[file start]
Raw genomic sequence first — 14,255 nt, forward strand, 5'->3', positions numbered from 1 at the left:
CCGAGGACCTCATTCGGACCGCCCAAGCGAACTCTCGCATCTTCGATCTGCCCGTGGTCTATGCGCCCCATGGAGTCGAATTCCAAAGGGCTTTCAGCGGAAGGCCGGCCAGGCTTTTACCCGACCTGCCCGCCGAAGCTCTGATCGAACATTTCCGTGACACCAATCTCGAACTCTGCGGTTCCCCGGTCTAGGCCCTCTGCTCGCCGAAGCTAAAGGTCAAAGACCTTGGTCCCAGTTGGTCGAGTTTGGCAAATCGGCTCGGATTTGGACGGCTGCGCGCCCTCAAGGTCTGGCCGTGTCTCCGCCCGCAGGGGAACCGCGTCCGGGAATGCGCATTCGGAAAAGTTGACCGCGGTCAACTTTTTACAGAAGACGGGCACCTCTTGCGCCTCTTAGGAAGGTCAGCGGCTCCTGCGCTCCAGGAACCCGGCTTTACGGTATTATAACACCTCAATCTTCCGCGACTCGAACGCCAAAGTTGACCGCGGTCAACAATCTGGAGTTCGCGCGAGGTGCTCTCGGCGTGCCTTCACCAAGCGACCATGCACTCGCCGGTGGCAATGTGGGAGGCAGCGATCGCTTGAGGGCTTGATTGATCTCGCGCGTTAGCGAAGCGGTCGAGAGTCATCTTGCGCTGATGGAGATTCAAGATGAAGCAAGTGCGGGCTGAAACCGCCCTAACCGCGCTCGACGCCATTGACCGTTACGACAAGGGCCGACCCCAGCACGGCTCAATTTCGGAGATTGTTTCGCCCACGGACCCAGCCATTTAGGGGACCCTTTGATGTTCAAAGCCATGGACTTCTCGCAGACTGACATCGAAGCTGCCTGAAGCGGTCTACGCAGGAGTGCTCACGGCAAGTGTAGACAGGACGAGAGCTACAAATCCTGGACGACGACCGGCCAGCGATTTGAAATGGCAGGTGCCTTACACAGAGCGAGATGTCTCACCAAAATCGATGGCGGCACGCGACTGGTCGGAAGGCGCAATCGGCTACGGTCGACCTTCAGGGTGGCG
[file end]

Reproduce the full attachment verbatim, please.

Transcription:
Raw genomic sequence first — 14,255 nt, forward strand, 5'->3', positions numbered from 1 at the left:
CCGAGGACCTCATTCGGACCGCCCAAGCGAACTCTCGCATCTTCGATCTGCCCGTGGTCTATGCGCCCCATGGAGTCGAATTCCAAAGGGCTTTCAGCGGAAGGCCGGCCAGGCTTTTACCCGACCTGCCCGCCGAAGCTCTGATCGAACATTTCCGTGACACCAATCTCGAACTCTGCGGTTCCCCGGTCTAGGCCCTCTGCTCGCCGAAGCTAAAGGTCAAAGACCTTGGTCCCAGTTGGTCGAGTTTGGCAAATCGGCTCGGATTTGGACGGCTGCGCGCCCTCAAGGTCTGGCCGTGTCTCCGCCCGCAGGGGAACCGCGTCCGGGAATGCGCATTCGGAAAAGTTGACCGCGGTCAACTTTTTACAGAAGACGGGCACCTCTTGCGCCTCTTAGGAAGGTCAGCGGCTCCTGCGCTCCAGGAACCCGGCTTTACGGTATTATAACACCTCAATCTTCCGCGACTCGAACGCCAAAGTTGACCGCGGTCAACAATCTGGAGTTCGCGCGAGGTGCTCTCGGCGTGCCTTCACCAAGCGACCATGCACTCGCCGGTGGCAATGTGGGAGGCAGCGATCGCTTGAGGGCTTGATTGATCTCGCGCGTTAGCGAAGCGGTCGAGAGTCATCTTGCGCTGATGGAGATTCAAGATGAAGCAAGTGCGGGCTGAAACCGCCCTAACCGCGCTCGACGCCATTGACCGTTACGACAAGGGCCGACCCCAGCACGGCTCAATTTCGGAGATTGTTTCGCCCACGGACCCAGCCATTTAGGGGACCCTTTGATGTTCAAAGCCATGGACTTCTCGCAGACTGACATCGAAGCTGCCTGAAGCGGTCTACGCAGGAGTGCTCACGGCAAGTGTAGACAGGACGAGAGCTACAAATCCTGGACGACGACCGGCCAGCGATTTGAAATGGCAGGTGCCTTACACAGAGCGAGATGTCTCACCAAAATCGATGGCGGCACGCGACTGGTCGGAAGGCGCAATCGGCTACGGTCGACCTTCAGGGTGGCG